Liverpool entertain Man U at Anfield tomorrow (Sunday) in the latest meeting between clubs who, to say the least, aren’t exactly fond of each other. Rivalry of that depth and bitterness tends to polarise opinion – there aren’t many fence-sitters when one of these fixtures crops up. OK, so I’m a Leeds United fan – so what has this got to do with me?
Well, I’d have to start by declaring an interest – as a die-hard supporter of the One True United from the right (Yorkshire) side of the Pennines, I’m not exactly enamoured of Man U. I never had much time for them, even before that awful, whisky-nosed Govan Git came down to pour his choleric bile all over what had, until then, been a relatively civilised (give or take Brian Clough and nearly all the fans) English football scene. There was always an air of spurious arrogance about them, as well as this “you’ve got to love us because of the Busby Babes” thing – which all the media seemed to lap up so eagerly, much to the disgust of real fans everywhere. So clearly, I don’t like them – never did. That’s in my Leeds United DNA. But I’m not just a Leeds fan, I’m a fan of football in its widest sense – and I mourn the game we once knew which seems to be gone forever, swept away by a grotty tide of filthy lucre
Time was when Man U were grudgingly respected, other than by determined haters like me and my fellow Whites. Since Sir Alex Taggart landed at the Theatre of Hollow Myths though, they’ve gone from “quite easy to dislike” to “impossible to stand the sight of” faster than you could say “Envious of Liverpool”. The Purple-Conked One made it clear from the off that he was determined to “knock Liverpool off their perch”. What we didn’t realise when he started his vendetta in 1988, showing no immediate sign of being any more successful than any of the other post-Busby failures, was that the whole face of football would have to change to realise Ferguson’s warped dream.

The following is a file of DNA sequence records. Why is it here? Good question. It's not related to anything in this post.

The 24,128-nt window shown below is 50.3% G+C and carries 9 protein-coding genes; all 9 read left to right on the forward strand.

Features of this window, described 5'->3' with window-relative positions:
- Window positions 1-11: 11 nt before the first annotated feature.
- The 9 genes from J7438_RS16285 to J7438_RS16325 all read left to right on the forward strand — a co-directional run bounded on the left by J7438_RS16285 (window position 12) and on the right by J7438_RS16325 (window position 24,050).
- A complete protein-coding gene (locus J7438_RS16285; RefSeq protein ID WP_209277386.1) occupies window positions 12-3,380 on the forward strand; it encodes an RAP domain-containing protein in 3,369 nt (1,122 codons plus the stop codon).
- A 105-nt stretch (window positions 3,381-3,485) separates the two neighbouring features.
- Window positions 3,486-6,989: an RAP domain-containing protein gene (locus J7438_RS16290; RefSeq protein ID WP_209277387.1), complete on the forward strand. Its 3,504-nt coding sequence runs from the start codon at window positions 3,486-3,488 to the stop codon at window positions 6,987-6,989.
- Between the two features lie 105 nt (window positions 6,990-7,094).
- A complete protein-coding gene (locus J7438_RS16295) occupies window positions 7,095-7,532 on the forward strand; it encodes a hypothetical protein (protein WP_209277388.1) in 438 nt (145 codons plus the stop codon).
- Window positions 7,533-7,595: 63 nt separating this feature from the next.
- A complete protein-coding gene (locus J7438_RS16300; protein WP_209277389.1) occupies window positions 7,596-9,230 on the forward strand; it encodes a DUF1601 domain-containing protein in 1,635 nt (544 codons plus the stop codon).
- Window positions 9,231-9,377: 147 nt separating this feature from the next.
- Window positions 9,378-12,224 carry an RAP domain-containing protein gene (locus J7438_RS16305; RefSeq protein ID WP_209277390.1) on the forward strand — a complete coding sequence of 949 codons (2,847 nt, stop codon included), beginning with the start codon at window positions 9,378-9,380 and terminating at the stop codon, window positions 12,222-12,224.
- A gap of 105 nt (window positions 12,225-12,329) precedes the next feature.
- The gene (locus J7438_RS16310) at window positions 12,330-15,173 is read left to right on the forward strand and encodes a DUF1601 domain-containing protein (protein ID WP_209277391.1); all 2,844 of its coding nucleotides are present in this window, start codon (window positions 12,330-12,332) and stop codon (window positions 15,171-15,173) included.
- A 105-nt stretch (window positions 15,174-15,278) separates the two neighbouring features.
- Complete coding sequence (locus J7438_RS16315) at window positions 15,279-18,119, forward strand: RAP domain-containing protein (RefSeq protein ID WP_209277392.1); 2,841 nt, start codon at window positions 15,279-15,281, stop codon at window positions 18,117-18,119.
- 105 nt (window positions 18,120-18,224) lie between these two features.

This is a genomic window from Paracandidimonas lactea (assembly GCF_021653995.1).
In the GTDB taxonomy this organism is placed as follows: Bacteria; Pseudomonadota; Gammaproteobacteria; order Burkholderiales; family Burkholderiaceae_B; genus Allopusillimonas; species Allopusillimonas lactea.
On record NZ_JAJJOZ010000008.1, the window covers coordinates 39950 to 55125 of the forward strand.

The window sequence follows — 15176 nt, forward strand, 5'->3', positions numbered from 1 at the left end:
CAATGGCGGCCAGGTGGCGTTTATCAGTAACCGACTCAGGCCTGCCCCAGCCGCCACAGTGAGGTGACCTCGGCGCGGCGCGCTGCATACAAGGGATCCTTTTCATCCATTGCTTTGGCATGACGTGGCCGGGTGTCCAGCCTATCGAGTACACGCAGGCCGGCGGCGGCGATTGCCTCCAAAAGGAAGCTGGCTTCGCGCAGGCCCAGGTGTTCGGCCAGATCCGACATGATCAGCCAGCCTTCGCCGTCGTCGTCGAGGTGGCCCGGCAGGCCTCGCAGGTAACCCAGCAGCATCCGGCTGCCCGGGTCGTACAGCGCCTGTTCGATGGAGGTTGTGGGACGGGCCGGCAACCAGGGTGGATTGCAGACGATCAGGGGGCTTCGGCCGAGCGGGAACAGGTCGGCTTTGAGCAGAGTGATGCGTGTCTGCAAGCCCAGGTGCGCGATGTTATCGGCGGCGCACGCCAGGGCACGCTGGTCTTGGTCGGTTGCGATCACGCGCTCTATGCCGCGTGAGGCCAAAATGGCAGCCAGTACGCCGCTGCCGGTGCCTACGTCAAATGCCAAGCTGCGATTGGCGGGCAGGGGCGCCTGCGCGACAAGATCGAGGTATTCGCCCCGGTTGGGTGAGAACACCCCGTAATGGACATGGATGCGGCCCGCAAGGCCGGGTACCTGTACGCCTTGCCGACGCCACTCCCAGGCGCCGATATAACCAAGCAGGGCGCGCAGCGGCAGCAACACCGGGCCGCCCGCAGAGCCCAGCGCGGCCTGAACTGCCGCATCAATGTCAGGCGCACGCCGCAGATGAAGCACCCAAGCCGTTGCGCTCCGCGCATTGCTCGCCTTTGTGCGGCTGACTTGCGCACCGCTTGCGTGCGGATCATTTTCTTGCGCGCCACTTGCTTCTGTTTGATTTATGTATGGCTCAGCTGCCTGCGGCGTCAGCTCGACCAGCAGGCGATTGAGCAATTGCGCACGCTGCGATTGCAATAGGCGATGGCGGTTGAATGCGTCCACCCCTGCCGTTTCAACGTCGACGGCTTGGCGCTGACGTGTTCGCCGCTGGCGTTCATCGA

In 1967, Man U won their last ever proper League Title, making seven in total – quite respectable. Then – nothing, for 26 years. Since 1993, when a greedy Aussie bought the game and gift-wrapped it for a curmudgeonly Scot, the title “race” has been more of a procession. The honour has ceased to be about virtuosity on the field; now it’s mainly about money and markets, and Man U have had much more of both during the whole Murdoch era. Result: thirteen plastic titles.
Football is now a tacky, merchandise-driven, unseemly drive for profit over pride, and the dominance by Man U of such a grubby era is undeniably apt. But we are still close enough in time to the pre-greed days for those of us of a certain age to remember when the game was about glory, not greed; when the aim was winning, not wonga, when the important people were supporters, not shareholders. In those days, the distribution of wealth was far more even, and the field of possible title-winners was far wider; the competition (over a grueling 42 match course, with un-manicured pitches and un-pampered pros) was far more fierce. And yet, even in this environment of white-hot combat and intense rivalry, Liverpool reigned supreme, not for months, not years, but for literally two decades. By 1992, they had compiled an honours list that seemed likely to see them at the top of the game for many years to come – unless someone sneaked in and moved the goalposts. Cue Uncle Rupert.